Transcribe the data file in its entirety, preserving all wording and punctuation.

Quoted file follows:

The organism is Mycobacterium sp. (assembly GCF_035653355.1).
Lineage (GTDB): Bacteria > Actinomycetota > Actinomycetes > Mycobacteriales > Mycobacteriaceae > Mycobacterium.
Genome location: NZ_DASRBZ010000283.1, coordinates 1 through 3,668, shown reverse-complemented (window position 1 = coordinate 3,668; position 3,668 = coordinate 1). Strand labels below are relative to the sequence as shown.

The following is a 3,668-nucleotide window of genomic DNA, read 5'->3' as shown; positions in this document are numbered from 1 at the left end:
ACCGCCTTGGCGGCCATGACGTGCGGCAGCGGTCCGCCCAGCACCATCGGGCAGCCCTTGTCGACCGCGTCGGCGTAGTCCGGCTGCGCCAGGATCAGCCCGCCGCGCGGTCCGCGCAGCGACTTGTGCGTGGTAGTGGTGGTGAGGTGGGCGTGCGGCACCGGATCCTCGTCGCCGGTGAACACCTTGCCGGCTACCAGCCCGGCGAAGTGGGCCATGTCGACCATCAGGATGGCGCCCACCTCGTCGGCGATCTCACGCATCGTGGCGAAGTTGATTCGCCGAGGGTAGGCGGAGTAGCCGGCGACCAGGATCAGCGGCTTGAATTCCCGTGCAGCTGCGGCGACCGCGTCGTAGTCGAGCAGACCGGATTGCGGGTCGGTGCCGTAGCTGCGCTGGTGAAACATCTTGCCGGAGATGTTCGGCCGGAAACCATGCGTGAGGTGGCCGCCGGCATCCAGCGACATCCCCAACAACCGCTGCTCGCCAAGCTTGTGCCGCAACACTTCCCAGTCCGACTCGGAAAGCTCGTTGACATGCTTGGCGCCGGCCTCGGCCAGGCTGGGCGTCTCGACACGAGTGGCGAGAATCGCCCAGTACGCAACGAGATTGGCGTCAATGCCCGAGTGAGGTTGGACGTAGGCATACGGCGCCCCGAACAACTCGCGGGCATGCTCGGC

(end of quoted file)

The organism is Mycobacterium sp. (assembly GCF_035653355.1).
Lineage (GTDB): Bacteria > Actinomycetota > Actinomycetes > Mycobacteriales > Mycobacteriaceae > Mycobacterium.
Genome location: NZ_DASRBZ010000283.1, coordinates 1 through 3,668, shown reverse-complemented (window position 1 = coordinate 3,668; position 3,668 = coordinate 1). Strand labels below are relative to the sequence as shown.

The following is a 3,668-nucleotide window of genomic DNA, read 5'->3' as shown; positions in this document are numbered from 1 at the left end:
ACCGCCTTGGCGGCCATGACGTGCGGCAGCGGTCCGCCCAGCACCATCGGGCAGCCCTTGTCGACCGCGTCGGCGTAGTCCGGCTGCGCCAGGATCAGCCCGCCGCGCGGTCCGCGCAGCGACTTGTGCGTGGTAGTGGTGGTGAGGTGGGCGTGCGGCACCGGATCCTCGTCGCCGGTGAACACCTTGCCGGCTACCAGCCCGGCGAAGTGGGCCATGTCGACCATCAGGATGGCGCCCACCTCGTCGGCGATCTCACGCATCGTGGCGAAGTTGATTCGCCGAGGGTAGGCGGAGTAGCCGGCGACCAGGATCAGCGGCTTGAATTCCCGTGCAGCTGCGGCGACCGCGTCGTAGTCGAGCAGACCGGATTGCGGGTCGGTGCCGTAGCTGCGCTGGTGAAACATCTTGCCGGAGATGTTCGGCCGGAAACCATGCGTGAGGTGGCCGCCGGCATCCAGCGACATCCCCAACAACCGCTGCTCGCCAAGCTTGTGCCGCAACACTTCCCAGTCCGACTCGGAAAGCTCGTTGACATGCTTGGCGCCGGCCTCGGCCAGGCTGGGCGTCTCGACACGAGTGGCGAGAATCGCCCAGTACGCAACGAGATTGGCGTCAATGCCCGAGTGAGGTTGGACGTAGGCATACGGCGCCCCGAACAACTCGCGGGCATGCTCGGC